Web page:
A Progressive Agenda Amid Institutionalized Perils

Bruce Bartlett has suggested a revival of American liberalism was underway. For those used to reading its obituaries, this news came as a surprise. But Bartlett is not alone; some commentators at The Washington Spectator (here, here, here, and here) have pointed to strategies that would facilitate just such a development. Meanwhile, on a contrary note, Slate‘s Barry Friedman and Dahlia Lithwick have indicted progressivism for a spectacular failure on many fronts.

In contemporary American political discourse, these commentaries are situated alongside a conventional wisdom which holds that in our spaces of political change and action there has been a struggle for control of two spheres—the social-cultural, the fiscal-financial—and the results are out.

Controlling the state is only achievable through a corrupt political process and through two well-entrenched parties. Given all this, how is change even possible?

A rough consensus agrees—as the battle for gay marriage suggests—that progressive social and political change based on greater personal tolerance will continue, as will greater fiscal rectitude, conservatism, and austerity (thus continuing and entrenching the neoliberal agenda that Bill Clinton and the Democratic Leadership Council kicked off). These outcomes entail that progressive agendas will succeed if they do not require modifications to the financial and structural neoliberal agenda; where they do, they will meet the chopping block instead.

Matters, as always, are more complicated.

America’s gaping wound of race relations continues to fester; reproductive rights are still under attack; and many of the charges leveled against the progressive movement—its many failures—are unmistakably on target. Indeed, for all the constant chatter about how the Republican Party is on the ropes and possibly out for the count, it is not clear that its political agenda is.

There is a crucial problem with the idea that liberalism and progressivism are on the waxing, not waning, segment of political fortune. The U.S. is an electoral democracy where a great deal of substantive political change happens via the ballot box. What that means is that for all the separation of “progressive” from “Democrat,” the fortunes of liberalism are tied—barring radical political change—to the fortunes of the Democratic Party. This—the reliance on a particular electoral system and party—is, to understate matters considerably, a problem.

Thanks to the Electoral College, political power cannot be so easily gained by progressives and can rather easily be retained by the forces of reaction. Furthermore, thanks to the dismissal of the Voting Rights Act by a Supreme Court, vote suppression is likely to pick up steam. And of course, the U.S. Senate remains as anti-democratic an institution as it has ever been.

The point of all of this is that voters who are needed to ensure the Democratic Party remains in power—and advances, in fits and starts, a progressive agenda—will be locked away in enclaves where their votes can make no difference, and or will be simply prevented from voting. And even if the Democratic Party is in “power,” it will find its agenda blocked rather effortlessly by the opposition. This should all sound vaguely familiar to those who elected Barack Obama.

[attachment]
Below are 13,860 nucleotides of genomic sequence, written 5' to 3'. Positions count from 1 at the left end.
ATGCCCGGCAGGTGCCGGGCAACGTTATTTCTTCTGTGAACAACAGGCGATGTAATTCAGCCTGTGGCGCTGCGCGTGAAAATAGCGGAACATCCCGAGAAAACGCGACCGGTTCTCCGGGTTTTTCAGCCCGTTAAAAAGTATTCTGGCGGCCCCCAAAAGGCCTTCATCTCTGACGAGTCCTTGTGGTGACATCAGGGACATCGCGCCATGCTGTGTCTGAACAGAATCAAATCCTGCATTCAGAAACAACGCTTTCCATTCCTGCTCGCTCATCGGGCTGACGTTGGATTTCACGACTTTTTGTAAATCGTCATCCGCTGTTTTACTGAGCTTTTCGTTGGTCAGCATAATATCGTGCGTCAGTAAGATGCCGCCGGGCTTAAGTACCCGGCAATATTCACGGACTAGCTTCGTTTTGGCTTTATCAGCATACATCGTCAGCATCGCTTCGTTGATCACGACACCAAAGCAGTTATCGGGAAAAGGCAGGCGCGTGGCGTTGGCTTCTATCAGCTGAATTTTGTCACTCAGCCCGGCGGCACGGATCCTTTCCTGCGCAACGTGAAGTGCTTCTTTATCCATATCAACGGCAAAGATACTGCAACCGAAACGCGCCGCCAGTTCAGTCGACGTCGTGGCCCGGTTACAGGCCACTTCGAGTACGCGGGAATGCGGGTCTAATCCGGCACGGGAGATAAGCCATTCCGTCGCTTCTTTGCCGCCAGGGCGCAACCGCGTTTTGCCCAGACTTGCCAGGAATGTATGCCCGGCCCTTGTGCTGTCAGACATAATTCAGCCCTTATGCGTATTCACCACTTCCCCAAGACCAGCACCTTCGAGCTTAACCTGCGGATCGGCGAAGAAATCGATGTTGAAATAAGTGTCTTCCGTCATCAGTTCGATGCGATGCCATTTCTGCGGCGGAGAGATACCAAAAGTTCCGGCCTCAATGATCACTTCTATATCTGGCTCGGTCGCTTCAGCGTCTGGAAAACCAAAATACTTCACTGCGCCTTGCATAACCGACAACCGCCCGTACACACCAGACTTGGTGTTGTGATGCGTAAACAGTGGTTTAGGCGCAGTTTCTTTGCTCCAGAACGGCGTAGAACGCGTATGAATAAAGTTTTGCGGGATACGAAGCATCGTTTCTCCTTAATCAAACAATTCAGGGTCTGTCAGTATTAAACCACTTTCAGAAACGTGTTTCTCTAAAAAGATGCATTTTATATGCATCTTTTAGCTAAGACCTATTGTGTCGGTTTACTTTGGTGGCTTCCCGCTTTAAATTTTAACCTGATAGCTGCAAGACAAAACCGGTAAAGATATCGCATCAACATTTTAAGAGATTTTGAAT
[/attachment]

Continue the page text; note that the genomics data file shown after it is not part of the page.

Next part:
To make matters worse, if there is one thing most Americans are conservative about, it is tinkering with the U.S. Constitution and with the institutional machinery of political life; despite reams of scholarly commentary and informal analysis on the dysfunctionality of our constitution and electoral system, even minor change seems unlikely. At these moments, a curious American impulse to revere the established, to take pride even in its imperfections, takes center-stage. Indeed, with every passing year, the Founding Fathers’ halos take on an added sheen and the US Constitution appears ever more holy, ever more a revealed scripture.

Disillusionment with the old is not the American norm; it is an unremitting idolization. The system may be a son-of-a-bitch, but it’s our son-of-a-bitch, and we’re loath to cuff it around its ears. (The disdain directed at Occupy Wall Street is but the merest expression of this quiescence.)

If the Democratic Party is beholden to neoliberal agendas, if third-party candidatures continue to merely beguile but not be elected, and if even an in-power Democratic Party is handcuffed by the institutions of American politics, then how will the progressive agenda find expression?

Change outside traditional political channels appears an attractive option, and certainly many  small yet important battles are waged outside of their narrow confines. Still, in American politics, despite the ascendancy and dominance of corporate entities, the state remains a powerful and rich player on the political battlefield, and indeed, might be the only force capable of resisting their juggernaut-like advance on the ramparts of American life.

But influencing and controlling the state and attenuating the trajectory of its actions and behavior is still only achievable through a corrupt and monopolistic political process and electoral machinery. Moreover, two well-entrenched parties—each dominated by their own imperatives for seizing power and retaining it—continue to control access to the state.

These then might be the most ironic challenges facing a revival of progressive liberalism in the U.S. today: the institutionalized perils of representative democracy.

 

Samir Chopra is a professor of philosophy at Brooklyn College. His most recent book is Brave New Pitch: The Evolution of Modern Cricket. He blogs at samirchopra.com.